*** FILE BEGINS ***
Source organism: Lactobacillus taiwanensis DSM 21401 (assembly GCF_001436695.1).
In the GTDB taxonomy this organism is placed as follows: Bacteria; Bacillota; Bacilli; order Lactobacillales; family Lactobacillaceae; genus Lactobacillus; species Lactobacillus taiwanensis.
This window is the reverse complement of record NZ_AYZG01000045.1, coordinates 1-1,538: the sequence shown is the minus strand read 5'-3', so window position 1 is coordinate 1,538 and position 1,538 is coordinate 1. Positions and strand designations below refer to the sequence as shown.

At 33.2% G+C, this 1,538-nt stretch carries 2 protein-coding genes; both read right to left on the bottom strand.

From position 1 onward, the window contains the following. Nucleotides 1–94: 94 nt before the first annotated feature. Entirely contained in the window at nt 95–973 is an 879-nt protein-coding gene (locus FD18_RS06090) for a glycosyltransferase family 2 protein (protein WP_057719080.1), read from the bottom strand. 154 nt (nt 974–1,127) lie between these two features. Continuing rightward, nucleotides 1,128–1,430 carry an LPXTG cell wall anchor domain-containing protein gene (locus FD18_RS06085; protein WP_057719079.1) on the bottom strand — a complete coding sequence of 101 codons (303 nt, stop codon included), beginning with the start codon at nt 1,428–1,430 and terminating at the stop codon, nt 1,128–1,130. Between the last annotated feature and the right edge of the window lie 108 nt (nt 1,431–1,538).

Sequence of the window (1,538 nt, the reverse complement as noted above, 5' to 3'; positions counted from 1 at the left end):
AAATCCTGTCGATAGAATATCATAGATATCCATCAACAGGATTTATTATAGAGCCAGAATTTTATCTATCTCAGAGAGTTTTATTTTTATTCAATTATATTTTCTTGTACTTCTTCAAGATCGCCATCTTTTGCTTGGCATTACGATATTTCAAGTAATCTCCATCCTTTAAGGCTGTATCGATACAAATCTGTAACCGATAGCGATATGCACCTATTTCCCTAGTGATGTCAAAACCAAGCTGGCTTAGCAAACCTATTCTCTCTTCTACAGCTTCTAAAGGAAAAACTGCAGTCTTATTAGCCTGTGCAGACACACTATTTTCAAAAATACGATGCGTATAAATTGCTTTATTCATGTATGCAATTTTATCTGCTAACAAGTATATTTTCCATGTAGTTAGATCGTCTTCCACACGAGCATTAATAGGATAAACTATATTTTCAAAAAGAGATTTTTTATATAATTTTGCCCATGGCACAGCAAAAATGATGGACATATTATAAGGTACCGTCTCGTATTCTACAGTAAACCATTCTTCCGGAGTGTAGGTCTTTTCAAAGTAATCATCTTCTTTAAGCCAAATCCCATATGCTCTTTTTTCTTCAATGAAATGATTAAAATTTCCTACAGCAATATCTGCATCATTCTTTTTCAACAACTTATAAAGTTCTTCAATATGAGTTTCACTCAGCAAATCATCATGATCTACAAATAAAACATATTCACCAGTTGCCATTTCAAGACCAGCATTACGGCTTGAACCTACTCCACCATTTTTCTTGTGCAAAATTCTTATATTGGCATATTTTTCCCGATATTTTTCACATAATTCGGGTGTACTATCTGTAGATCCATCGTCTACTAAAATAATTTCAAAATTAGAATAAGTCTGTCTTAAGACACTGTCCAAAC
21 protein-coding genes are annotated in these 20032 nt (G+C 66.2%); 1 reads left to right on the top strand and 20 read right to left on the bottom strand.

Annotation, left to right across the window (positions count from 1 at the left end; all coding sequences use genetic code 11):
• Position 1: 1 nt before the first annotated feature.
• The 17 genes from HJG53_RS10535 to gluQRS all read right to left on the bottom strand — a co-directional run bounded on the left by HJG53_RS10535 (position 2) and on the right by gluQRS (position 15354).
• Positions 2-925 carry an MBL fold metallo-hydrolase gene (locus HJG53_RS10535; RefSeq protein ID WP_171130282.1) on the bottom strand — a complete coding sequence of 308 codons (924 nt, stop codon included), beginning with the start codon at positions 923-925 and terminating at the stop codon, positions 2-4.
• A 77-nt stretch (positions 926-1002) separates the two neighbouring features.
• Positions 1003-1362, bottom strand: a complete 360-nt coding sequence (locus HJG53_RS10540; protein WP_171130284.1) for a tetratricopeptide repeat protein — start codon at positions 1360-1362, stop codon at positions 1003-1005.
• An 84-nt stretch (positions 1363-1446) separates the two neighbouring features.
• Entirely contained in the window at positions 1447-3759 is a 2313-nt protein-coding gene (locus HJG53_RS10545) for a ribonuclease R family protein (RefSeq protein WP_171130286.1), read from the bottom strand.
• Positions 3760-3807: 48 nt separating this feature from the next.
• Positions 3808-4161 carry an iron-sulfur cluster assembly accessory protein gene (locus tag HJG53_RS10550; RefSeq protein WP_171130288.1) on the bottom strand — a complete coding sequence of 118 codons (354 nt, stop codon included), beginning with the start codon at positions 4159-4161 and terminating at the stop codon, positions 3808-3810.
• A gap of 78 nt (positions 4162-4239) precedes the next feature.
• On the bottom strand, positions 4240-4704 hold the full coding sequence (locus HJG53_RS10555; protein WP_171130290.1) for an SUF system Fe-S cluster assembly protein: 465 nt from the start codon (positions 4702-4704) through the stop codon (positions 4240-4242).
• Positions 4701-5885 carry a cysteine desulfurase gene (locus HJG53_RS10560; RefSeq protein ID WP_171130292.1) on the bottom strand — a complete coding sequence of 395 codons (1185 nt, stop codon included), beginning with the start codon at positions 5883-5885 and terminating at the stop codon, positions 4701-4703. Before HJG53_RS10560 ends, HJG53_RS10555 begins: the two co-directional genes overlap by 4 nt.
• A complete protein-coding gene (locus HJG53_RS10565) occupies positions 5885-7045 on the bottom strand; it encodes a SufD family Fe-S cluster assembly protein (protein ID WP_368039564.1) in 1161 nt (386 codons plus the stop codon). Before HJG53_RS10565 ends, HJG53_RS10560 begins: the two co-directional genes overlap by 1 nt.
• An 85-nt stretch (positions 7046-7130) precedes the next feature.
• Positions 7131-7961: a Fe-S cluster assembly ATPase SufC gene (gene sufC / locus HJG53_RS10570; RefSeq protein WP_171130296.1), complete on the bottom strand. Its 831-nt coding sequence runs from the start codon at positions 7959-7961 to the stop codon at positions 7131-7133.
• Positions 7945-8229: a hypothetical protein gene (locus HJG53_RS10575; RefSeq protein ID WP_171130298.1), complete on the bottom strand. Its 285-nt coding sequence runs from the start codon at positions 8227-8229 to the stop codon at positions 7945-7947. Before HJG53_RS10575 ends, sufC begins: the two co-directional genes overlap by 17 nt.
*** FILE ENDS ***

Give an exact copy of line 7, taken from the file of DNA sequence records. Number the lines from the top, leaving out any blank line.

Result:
AAATCCTGTCGATAGAATATCATAGATATCCATCAACAGGATTTATTATAGAGCCAGAATTTTATCTATCTCAGAGAGTTTTATTTTTATTCAATTATATTTTCTTGTACTTCTTCAAGATCGCCATCTTTTGCTTGGCATTACGATATTTCAAGTAATCTCCATCCTTTAAGGCTGTATCGATACAAATCTGTAACCGATAGCGATATGCACCTATTTCCCTAGTGATGTCAAAACCAAGCTGGCTTAGCAAACCTATTCTCTCTTCTACAGCTTCTAAAGGAAAAACTGCAGTCTTATTAGCCTGTGCAGACACACTATTTTCAAAAATACGATGCGTATAAATTGCTTTATTCATGTATGCAATTTTATCTGCTAACAAGTATATTTTCCATGTAGTTAGATCGTCTTCCACACGAGCATTAATAGGATAAACTATATTTTCAAAAAGAGATTTTTTATATAATTTTGCCCATGGCACAGCAAAAATGATGGACATATTATAAGGTACCGTCTCGTATTCTACAGTAAACCATTCTTCCGGAGTGTAGGTCTTTTCAAAGTAATCATCTTCTTTAAGCCAAATCCCATATGCTCTTTTTTCTTCAATGAAATGATTAAAATTTCCTACAGCAATATCTGCATCATTCTTTTTCAACAACTTATAAAGTTCTTCAATATGAGTTTCACTCAGCAAATCATCATGATCTACAAATAAAACATATTCACCAGTTGCCATTTCAAGACCAGCATTACGGCTTGAACCTACTCCACCATTTTTCTTGTGCAAAATTCTTATATTGGCATATTTTTCCCGATATTTTTCACATAATTCGGGTGTACTATCTGTAGATCCATCGTCTACTAAAATAATTTCAAAATTAGAATAAGTCTGTCTTAAGACACTGTCCAAAC